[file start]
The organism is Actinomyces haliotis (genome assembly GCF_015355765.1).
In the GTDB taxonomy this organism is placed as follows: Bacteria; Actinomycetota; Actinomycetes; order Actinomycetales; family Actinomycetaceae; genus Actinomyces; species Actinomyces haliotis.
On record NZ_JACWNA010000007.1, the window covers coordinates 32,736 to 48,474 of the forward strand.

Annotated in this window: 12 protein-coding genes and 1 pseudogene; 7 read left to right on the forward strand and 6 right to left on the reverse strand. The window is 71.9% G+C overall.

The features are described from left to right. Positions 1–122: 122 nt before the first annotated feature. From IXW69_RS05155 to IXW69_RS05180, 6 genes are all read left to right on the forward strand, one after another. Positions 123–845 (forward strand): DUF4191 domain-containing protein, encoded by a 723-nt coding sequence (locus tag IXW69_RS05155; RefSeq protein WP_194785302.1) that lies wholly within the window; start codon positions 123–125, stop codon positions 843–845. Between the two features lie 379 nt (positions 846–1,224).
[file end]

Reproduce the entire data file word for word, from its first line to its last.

The organism is Actinomyces haliotis (genome assembly GCF_015355765.1).
In the GTDB taxonomy this organism is placed as follows: Bacteria; Actinomycetota; Actinomycetes; order Actinomycetales; family Actinomycetaceae; genus Actinomyces; species Actinomyces haliotis.
On record NZ_JACWNA010000007.1, the window covers coordinates 32,736 to 48,474 of the forward strand.

Annotated in this window: 12 protein-coding genes and 1 pseudogene; 7 read left to right on the forward strand and 6 right to left on the reverse strand. The window is 71.9% G+C overall.

The features are described from left to right. Positions 1–122: 122 nt before the first annotated feature. From IXW69_RS05155 to IXW69_RS05180, 6 genes are all read left to right on the forward strand, one after another. Positions 123–845 (forward strand): DUF4191 domain-containing protein, encoded by a 723-nt coding sequence (locus tag IXW69_RS05155; RefSeq protein WP_194785302.1) that lies wholly within the window; start codon positions 123–125, stop codon positions 843–845. Between the two features lie 379 nt (positions 846–1,224).